As the mother of three daughters, I have always been on the lookout for strong female role models for them; role models who are smart, brave, kind, funny, talented, confident, strong and oh-so-amazing are the ones I hope to offer at each stage of their lives. When they were very young, for instance, I provided books featuring female protagonists and music by female artists, along with learning opportunities by female scientists and naturalists through my leadership with Girl Scouts for their various troops. As they entered middle school, I helped them find female coaches for sports and artistic endeavors. And now that my daughters are in their middle- to late-teens and early twenties, I still strive to help them find the female role models who can inspire them to be their best selves in learning and life.
As a writer of picture books, I am also keeping an eye toward strong female role models for readers of both sexes, creating believable female protagonists who explore, imagine, learn, discover, and dream whenever possible. For young female readers, this allows them the opportunity to see themselves in the world and all its situations and possibilities. For young male readers, it shows them a new perspective which can counter the messages they face daily in other areas of their lives, including the media and society in general, that puts men and boys at the top of most lists.
Yet, I sometimes feel I am struggling uphill with my efforts, and there’s good reason why. A 2011 study (by FSU’s Janice McCabe and four other university researchers) of almost 6,000 children’s books published in the U.S. during the 20th Century found that males were represented in 57% of the books while females were central characters in only 31%. This kind of disparity carried over into representation of: adult males or male animal characters (up to 100%) vs. adult women or female animal characters (33%) and males (36.5%) vs. females (17.5%) in children book titles.
What kind of effect can this have on young readers? According to McCabe, “The widespread pattern of underrepresentation of females that we find supports the belief that female characters are less important and interesting than male characters. This may contribute to a sense of unimportance among girls and privilege among boys. The gender inequalities we found may be particularly powerful because they are reinforced by patterns of male-dominated characters in many other aspects of children’s media, including cartoons, G-rated films, video games and even coloring books.” McCabe also pointed out that even animal characters portrayed as gender neutral are usually perceived as male by both children and parent readers, contributing to furthering this pattern.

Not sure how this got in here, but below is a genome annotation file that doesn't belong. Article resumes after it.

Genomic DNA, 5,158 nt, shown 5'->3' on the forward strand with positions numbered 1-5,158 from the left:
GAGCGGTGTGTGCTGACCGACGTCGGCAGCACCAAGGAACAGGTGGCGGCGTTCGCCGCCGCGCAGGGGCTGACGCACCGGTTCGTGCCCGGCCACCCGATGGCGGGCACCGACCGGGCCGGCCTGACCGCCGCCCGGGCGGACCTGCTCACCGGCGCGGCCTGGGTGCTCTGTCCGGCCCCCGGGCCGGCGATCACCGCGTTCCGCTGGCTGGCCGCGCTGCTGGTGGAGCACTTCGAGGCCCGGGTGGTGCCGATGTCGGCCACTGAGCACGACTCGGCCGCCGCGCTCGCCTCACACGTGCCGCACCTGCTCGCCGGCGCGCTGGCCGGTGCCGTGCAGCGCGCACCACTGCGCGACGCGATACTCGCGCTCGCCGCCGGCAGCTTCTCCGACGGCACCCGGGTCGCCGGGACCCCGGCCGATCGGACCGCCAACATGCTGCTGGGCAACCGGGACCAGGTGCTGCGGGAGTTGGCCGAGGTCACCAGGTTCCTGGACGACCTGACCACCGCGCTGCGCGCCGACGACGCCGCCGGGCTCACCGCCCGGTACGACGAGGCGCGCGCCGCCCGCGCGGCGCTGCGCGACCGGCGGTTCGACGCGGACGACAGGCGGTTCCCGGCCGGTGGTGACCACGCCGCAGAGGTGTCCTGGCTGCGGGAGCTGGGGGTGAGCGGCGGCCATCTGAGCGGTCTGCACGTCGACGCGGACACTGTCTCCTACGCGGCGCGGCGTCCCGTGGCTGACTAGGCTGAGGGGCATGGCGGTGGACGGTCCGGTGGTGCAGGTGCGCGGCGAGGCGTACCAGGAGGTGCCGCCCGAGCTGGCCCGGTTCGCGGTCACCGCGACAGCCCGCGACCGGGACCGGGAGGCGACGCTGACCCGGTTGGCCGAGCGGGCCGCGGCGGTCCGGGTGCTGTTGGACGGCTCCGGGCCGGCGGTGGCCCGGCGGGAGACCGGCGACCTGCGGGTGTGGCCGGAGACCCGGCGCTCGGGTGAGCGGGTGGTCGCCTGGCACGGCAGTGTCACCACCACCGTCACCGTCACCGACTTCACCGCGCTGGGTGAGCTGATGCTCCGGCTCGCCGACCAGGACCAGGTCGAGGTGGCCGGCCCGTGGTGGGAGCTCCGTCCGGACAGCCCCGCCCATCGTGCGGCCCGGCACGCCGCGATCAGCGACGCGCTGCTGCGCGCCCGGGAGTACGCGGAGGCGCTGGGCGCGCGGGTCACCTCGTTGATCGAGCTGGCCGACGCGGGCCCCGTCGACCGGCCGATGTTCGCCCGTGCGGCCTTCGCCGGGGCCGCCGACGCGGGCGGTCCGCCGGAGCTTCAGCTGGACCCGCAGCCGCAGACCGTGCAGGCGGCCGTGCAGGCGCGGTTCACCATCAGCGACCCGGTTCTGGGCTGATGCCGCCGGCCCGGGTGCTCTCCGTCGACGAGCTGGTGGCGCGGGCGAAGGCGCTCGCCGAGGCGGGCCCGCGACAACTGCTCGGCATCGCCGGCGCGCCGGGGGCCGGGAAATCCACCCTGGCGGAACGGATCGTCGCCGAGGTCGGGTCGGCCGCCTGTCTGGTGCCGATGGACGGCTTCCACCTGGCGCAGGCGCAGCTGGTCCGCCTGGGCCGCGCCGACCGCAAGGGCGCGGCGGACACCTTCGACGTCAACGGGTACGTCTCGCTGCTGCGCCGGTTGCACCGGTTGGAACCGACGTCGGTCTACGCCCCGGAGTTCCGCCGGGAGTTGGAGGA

Now, seven years on from this study and 17+ years into the new century, have we made any progress in the writing and publishing community to fix these inequities? Well, not much. While I do not have numbers for the breakdown of male-character vs. female-character books so far this century, I do have information showing which are getting the most attention, which often leads to publisher interest; success in the children’s book market; and availability in libraries, bookstores, and classrooms.
The esteemed Kirkus Reviews listed The Best Picture Books of 2017 online. Of these 75 books:
- 25 featured a male main character (33%)
- 16 featured a female main character (21%)
- 11 featured both male and female main characters (14.5%)
- 11 featured no character (such as concept books) or an ambiguous main character (14.5%)
- 12 featured only gender-neutral animals as main characters (16%)
Publisher’s Weekly’s Best Books of 2017 (Children’s) included:
- 9 books with male main characters (53%)
- 4 books with female main characters (23.5%)
- 3 books with both male and female main characters (17.5%)
- 1 book with an ambiguous main character (.6%)
Goodread’s 2017 Choice Awards for 2017 listed these children’s books:
- 11 with male main characters (55%)
- 5 with female main characters (25%)
- 1 with both male and female main characters (5%)
- 2 with ambiguous main characters (10%)
- 1 with a gender-neutral animal as a main character (5%)
From these lists, we can see the disparities remain today. In a culture of greater female empowerment and a strong move toward gender equality in pay and other areas, it’s time for the children’s book industry — including writers, agents, editors, publishers, professional organizations, media outlets, sellers, and buyers — to catch up and step forward. It’s time for all young girls and boys to see in the books they read what I have wanted my daughters to see for nearly a quarter of a century: that girls can be — and are — smart, brave, kind, funny, talented, confident, strong, and oh-so-amazing.
McCabe, J., Fairchild, E., Grauerholz, L., Pescosolido, B. A., & Tope, D. “Gender in Twentieth-Century Children’s Books: Patterns of Disparity in Titles and Central Characters.” Gender & Society, vol. 25(2), 2011, pp. 197-226.
Want to find great children’s books featuring smart, confident, and courageous girls? Be sure to check out A Mighty Girl at https://www.amightygirl.com/books/fiction/picture-books (the website also showcases movies, toys, music, and clothing for girls along with other great resources for parents and teachers).
Find further insights and details on this issue in this excellent 2016 Washington Post article by Jennie Yabroff: https://www.washingtonpost.com/posteverything/wp/2016/01/08/why-are-there-so-few-girls-in-childrens-books/?utm_term=.1b9e460c4621